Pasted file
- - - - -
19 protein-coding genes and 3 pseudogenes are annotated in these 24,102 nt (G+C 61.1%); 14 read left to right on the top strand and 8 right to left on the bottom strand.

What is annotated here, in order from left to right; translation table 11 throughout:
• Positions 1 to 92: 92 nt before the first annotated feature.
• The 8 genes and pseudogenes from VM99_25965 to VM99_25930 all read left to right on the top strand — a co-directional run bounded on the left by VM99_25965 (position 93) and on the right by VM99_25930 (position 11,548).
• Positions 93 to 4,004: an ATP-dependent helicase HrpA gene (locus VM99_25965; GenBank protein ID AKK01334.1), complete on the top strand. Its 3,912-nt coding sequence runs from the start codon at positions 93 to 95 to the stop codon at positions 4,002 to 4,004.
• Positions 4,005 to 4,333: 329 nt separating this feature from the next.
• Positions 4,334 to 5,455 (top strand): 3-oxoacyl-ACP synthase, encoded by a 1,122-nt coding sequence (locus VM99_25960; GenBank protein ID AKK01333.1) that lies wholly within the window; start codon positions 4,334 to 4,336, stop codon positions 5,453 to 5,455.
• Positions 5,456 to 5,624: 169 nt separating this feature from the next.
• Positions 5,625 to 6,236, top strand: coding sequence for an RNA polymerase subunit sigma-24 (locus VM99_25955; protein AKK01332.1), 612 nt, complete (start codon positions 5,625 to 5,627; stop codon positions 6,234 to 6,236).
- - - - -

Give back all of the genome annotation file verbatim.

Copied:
19 protein-coding genes and 3 pseudogenes are annotated in these 24,102 nt (G+C 61.1%); 14 read left to right on the top strand and 8 right to left on the bottom strand.

What is annotated here, in order from left to right; translation table 11 throughout:
• Positions 1 to 92: 92 nt before the first annotated feature.
• The 8 genes and pseudogenes from VM99_25965 to VM99_25930 all read left to right on the top strand — a co-directional run bounded on the left by VM99_25965 (position 93) and on the right by VM99_25930 (position 11,548).
• Positions 93 to 4,004: an ATP-dependent helicase HrpA gene (locus VM99_25965; GenBank protein ID AKK01334.1), complete on the top strand. Its 3,912-nt coding sequence runs from the start codon at positions 93 to 95 to the stop codon at positions 4,002 to 4,004.
• Positions 4,005 to 4,333: 329 nt separating this feature from the next.
• Positions 4,334 to 5,455 (top strand): 3-oxoacyl-ACP synthase, encoded by a 1,122-nt coding sequence (locus VM99_25960; GenBank protein ID AKK01333.1) that lies wholly within the window; start codon positions 4,334 to 4,336, stop codon positions 5,453 to 5,455.
• Positions 5,456 to 5,624: 169 nt separating this feature from the next.
• Positions 5,625 to 6,236, top strand: coding sequence for an RNA polymerase subunit sigma-24 (locus VM99_25955; protein AKK01332.1), 612 nt, complete (start codon positions 5,625 to 5,627; stop codon positions 6,234 to 6,236).